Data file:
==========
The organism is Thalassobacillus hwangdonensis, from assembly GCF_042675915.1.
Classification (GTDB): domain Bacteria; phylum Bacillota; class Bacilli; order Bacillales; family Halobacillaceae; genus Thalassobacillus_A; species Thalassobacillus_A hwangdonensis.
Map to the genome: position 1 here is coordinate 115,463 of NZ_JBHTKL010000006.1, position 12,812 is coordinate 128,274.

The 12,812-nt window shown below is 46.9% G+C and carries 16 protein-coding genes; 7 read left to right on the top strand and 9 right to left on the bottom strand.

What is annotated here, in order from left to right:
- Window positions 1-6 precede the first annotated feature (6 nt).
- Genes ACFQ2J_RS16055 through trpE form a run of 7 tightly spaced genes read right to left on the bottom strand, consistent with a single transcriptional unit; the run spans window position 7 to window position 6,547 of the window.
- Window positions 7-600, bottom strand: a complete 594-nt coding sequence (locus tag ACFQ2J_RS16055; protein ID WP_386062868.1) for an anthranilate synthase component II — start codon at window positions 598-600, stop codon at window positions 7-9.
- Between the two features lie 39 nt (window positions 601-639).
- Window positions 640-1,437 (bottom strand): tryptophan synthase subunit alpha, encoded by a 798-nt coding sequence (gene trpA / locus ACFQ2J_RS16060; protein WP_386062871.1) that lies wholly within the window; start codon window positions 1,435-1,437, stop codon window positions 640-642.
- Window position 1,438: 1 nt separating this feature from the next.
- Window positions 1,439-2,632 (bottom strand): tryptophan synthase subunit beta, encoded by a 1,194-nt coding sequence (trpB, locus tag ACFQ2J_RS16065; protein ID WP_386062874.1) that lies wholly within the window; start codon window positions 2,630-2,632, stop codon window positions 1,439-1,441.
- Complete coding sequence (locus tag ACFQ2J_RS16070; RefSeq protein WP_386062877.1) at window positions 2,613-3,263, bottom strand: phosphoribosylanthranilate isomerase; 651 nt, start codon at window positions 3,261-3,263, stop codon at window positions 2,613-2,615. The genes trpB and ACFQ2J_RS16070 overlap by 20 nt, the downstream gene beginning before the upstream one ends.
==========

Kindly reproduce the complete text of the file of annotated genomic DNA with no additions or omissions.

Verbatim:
The organism is Thalassobacillus hwangdonensis, from assembly GCF_042675915.1.
Classification (GTDB): domain Bacteria; phylum Bacillota; class Bacilli; order Bacillales; family Halobacillaceae; genus Thalassobacillus_A; species Thalassobacillus_A hwangdonensis.
Map to the genome: position 1 here is coordinate 115,463 of NZ_JBHTKL010000006.1, position 12,812 is coordinate 128,274.

The 12,812-nt window shown below is 46.9% G+C and carries 16 protein-coding genes; 7 read left to right on the top strand and 9 right to left on the bottom strand.

What is annotated here, in order from left to right:
- Window positions 1-6 precede the first annotated feature (6 nt).
- Genes ACFQ2J_RS16055 through trpE form a run of 7 tightly spaced genes read right to left on the bottom strand, consistent with a single transcriptional unit; the run spans window position 7 to window position 6,547 of the window.
- Window positions 7-600, bottom strand: a complete 594-nt coding sequence (locus tag ACFQ2J_RS16055; protein ID WP_386062868.1) for an anthranilate synthase component II — start codon at window positions 598-600, stop codon at window positions 7-9.
- Between the two features lie 39 nt (window positions 601-639).
- Window positions 640-1,437 (bottom strand): tryptophan synthase subunit alpha, encoded by a 798-nt coding sequence (gene trpA / locus ACFQ2J_RS16060; protein WP_386062871.1) that lies wholly within the window; start codon window positions 1,435-1,437, stop codon window positions 640-642.
- Window position 1,438: 1 nt separating this feature from the next.
- Window positions 1,439-2,632 (bottom strand): tryptophan synthase subunit beta, encoded by a 1,194-nt coding sequence (trpB, locus tag ACFQ2J_RS16065; protein ID WP_386062874.1) that lies wholly within the window; start codon window positions 2,630-2,632, stop codon window positions 1,439-1,441.
- Complete coding sequence (locus tag ACFQ2J_RS16070; RefSeq protein WP_386062877.1) at window positions 2,613-3,263, bottom strand: phosphoribosylanthranilate isomerase; 651 nt, start codon at window positions 3,261-3,263, stop codon at window positions 2,613-2,615. The genes trpB and ACFQ2J_RS16070 overlap by 20 nt, the downstream gene beginning before the upstream one ends.